The Road to 2005-Thoughts from Montreal and Minneapolis


by Robert Haught

            With so many storylines emerging from the
December 4 Minneapolis Monster Jam, it was difficult for me to focus on one
particular topic of interest. One thing is for sure, monster truck fans
nationwide will be in for a unique season. Here are some collected thoughts from
the first two televised Monster Jams in Montreal and Minneapolis:

            The “big two” have had mixed results so far.
Dennis Anderson had Grave Digger XIX running well in Montreal, winning
the racing competition. In Minneapolis, however, Anderson was experimenting with
new Combs 4” triple bypass shocks in the rear end of the truck, and it was wild
all night. Anderson made the final round of racing but lost to Meents when
he bicycled the truck in the final turn. Early ends to his freestyle runs in
both Montreal and Minneapolis should serve as motivation for Anderson when 2005
rolls around. He was not happy at all with the decision the officials made not
to let him continue his run in Minneapolis, and told the fans as much.

            Tom Meents had Maximum Destruction

dialed in for racing in Minneapolis. After being a part of Europe’s Monster Jam
tour, any doubts about his readiness were quickly erased in his qualifying run.
Meents had the fast time in each round, peaking at 24 seconds on the
head-to-head-style course. Meents’ freestyle was cut short by a flip that left
him shaken, sitting in the truck for several minutes before finally emerging.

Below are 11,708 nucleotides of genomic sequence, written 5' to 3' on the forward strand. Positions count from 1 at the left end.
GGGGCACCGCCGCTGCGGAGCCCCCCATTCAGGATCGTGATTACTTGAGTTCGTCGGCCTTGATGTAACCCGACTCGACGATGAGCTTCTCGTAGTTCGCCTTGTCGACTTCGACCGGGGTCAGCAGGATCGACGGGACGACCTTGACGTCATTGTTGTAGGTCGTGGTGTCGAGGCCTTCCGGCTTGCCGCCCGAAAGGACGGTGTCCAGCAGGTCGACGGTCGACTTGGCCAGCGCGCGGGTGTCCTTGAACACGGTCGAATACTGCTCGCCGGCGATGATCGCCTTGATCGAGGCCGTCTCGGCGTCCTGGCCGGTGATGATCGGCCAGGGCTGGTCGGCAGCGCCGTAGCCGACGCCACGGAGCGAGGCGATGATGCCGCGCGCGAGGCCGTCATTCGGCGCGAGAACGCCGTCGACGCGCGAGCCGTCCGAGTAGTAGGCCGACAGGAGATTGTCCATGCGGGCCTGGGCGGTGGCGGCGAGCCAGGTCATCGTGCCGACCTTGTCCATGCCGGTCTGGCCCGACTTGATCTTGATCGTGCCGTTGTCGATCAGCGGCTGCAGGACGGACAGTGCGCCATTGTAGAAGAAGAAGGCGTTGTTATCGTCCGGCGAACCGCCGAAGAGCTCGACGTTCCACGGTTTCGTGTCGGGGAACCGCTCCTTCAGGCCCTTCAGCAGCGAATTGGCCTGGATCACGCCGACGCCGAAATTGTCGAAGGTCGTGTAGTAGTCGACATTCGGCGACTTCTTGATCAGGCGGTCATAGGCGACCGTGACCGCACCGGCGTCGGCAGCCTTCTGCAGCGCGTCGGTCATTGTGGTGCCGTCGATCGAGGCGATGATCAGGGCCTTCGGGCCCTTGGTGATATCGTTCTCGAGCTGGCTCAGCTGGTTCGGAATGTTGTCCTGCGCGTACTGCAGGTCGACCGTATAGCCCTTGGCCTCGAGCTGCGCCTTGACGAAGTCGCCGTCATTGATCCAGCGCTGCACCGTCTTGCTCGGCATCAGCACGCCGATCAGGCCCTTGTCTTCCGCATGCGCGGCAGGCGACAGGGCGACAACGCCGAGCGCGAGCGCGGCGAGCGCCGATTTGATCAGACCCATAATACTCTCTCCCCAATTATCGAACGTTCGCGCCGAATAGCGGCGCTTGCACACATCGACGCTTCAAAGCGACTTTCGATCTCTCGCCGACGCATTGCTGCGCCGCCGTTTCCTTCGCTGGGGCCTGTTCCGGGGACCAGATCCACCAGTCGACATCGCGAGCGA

After six world championships, it seems he still has plenty of motivation left.

            Meents’ teammate, Phil Foster, had another
solid night in Minneapolis to add to his spectacular racing flip and freestyle
in Montreal. Foster has been a quick study under Meents and is the definite
“number two” guy for Maximum Destruction.

Foster had an outstanding freestyle run
in Minneapolis. He used well over his allotted time in taking on everything but
the largest obstacle on the track, a double box van pyramid. The truck stayed on
all four wheels, but barely. It had the style of a run from Meents, and a rare
slap wheelie included as well. Foster will be one to watch this season anywhere
he goes.

            Another driver on the upside after two good
shows is Brian Barthel. He took Little Tiger to a freestyle victory in
Montreal and had another excellent run in Minneapolis. Had Barthel made it over
the box truck pyramid instead of flipping, he may have had two freestyle wins in
a row. Barthel has always been solid in freestyle, but racing was his game. This
season, he is showing himself to be a contender in both. With so many drivers
flipping early and not filling their time, Barthel has a distinct advantage with
his style of driving in freestyle. Slap wheelies that last the length of any
domed stadium are always a weapon, and they are one Barthel has mastered.

            In the final two televised shows of 2004, there
were four different winners (Anderson in racing and Barthel in freestyle in
Montreal, and Meents in racing with Tony Farrell’s Blue Thunder in freestyle in
Minneapolis). Each competition becomes more of a toss up as to who will win, and it is a testament as to just how high the bar is being raised in our
sport. Everyone is running harder, faster, and developing new combinations that
work better at every event. Look only a few years into the past and we see a
huge difference in where the sport was, and where it is now.

            The real winner in all of this is the fans, and
if the last two shows of 2004 are any indication, the coming season will be one
to remember for years to come.

Questions, comments, ideas? E-mail Robert
Haught HERE!

About Robert Haught

Robert Haught has been a fan of monster trucks since age 3 and now works with them in nearly every capacity possible, from designing web sites to crew work to photography and more. Always available to help any team in the industry; he can be reached at 513-383-9293.

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